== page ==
single    Boots the system	in single-user mode.

     unsetenv  Clears an environment variable.
		    unsetenv [env_var_string]

     update    Updates the stored hardware inventory information.

     version   Displays	the command monitor version.

   Command Monitor Environment Variables    [Toc]    [Back]
     The command monitor maintains an environment, which is a list of variable
     names and corresponding values (the values	are actually text strings).
     These environment variables contain information that the command monitor
     either uses itself	or passes to booted programs.  The system stores some
     environment variables (those that are important and unlikely to change
     frequently) in nonvolatile	RAM.  If you turn off power to the machine or
     reset the system, the system remembers these variables.  When you change
     the setting of these variables using the setenv command, the PROM code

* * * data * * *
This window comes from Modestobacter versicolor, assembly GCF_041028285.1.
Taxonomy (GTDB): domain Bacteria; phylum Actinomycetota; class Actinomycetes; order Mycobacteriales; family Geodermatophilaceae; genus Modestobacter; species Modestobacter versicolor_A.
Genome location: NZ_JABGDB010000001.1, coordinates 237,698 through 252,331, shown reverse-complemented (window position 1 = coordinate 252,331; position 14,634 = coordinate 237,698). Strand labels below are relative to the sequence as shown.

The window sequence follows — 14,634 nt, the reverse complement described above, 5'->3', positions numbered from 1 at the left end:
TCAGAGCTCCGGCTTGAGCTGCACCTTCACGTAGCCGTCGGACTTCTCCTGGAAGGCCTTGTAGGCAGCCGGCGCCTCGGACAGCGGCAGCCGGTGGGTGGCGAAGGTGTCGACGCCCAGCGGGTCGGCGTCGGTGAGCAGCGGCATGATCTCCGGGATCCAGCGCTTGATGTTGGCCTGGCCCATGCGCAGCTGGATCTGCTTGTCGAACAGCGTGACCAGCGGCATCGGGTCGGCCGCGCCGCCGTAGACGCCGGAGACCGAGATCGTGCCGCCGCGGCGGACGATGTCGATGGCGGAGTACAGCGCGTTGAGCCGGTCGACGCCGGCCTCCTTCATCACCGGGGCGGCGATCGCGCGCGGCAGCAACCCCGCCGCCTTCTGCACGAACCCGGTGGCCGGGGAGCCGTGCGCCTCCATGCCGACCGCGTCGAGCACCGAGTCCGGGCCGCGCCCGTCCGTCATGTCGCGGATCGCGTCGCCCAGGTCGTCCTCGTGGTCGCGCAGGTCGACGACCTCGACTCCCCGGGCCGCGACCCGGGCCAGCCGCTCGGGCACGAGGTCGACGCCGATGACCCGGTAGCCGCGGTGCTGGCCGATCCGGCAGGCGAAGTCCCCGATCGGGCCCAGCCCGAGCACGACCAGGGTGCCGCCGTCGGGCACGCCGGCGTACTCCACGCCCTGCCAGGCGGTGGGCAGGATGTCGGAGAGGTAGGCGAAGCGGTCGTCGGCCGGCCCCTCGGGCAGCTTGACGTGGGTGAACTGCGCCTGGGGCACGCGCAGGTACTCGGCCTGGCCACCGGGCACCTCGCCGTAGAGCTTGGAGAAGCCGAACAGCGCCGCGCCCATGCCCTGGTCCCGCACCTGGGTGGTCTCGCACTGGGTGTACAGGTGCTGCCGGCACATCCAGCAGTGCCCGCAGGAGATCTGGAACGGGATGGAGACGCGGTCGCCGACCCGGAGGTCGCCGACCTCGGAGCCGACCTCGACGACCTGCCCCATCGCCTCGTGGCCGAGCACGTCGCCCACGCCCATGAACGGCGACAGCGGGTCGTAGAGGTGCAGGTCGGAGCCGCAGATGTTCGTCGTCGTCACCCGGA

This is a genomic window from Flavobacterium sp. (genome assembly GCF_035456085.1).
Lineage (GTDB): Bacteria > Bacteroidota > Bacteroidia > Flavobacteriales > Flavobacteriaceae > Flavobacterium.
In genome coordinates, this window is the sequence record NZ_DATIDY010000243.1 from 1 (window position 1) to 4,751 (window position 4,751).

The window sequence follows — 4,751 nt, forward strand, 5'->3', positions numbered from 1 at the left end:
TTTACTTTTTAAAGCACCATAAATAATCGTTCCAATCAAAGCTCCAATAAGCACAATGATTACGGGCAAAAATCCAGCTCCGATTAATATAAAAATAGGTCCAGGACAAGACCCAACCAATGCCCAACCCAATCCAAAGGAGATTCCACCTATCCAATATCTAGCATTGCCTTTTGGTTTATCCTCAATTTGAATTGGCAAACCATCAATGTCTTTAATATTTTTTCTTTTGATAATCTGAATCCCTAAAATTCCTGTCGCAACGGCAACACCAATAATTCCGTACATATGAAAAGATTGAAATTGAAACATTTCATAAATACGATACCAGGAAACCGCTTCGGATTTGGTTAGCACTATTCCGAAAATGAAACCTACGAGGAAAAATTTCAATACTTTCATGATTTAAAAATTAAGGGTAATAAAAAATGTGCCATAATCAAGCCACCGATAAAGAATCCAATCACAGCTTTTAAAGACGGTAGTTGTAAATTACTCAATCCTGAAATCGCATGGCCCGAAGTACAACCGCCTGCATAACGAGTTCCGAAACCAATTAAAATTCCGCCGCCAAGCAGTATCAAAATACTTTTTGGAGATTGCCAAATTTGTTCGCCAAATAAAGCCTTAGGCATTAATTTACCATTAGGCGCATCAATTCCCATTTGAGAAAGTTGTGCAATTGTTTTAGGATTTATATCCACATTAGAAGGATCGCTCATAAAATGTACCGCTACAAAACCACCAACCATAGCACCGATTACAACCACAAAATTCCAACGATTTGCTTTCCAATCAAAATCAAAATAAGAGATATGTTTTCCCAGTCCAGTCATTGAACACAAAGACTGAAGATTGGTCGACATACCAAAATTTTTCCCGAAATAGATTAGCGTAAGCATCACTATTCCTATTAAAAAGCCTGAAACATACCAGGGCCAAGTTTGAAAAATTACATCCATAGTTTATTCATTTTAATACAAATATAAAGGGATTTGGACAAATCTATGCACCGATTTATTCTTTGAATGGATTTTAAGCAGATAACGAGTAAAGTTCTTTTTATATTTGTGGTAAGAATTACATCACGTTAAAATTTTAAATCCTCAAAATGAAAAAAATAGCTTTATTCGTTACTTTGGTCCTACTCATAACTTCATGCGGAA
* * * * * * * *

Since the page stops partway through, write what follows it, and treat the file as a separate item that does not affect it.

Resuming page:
automatically stores the new values in nonvolatile	RAM.

     You can also use the /sbin/nvram command to set or	print the values of
     nonvolatile RAM variables on your system.	For complete information on
     the nvram command,	see the	nvram(1M) man page.

     AutoLoad	       Controls	whether	the system boots automatically on
		       reset or	power cycle.  Can be set to Yes	or No.
		       Previously, this	function was controlled	by setting
		       bootmode	to c or	m.  This variable is overridden	by the
		       rebound variable	and the	reboot_on_panic	kernel tunable
		       parameter.  This	variable is stored in nonvolatile RAM.

     autopower	       Specifies whether a setting of y	allows a system	with
		       software	power control to automatically power back on
		       after an	AC power failure.  The default setting of n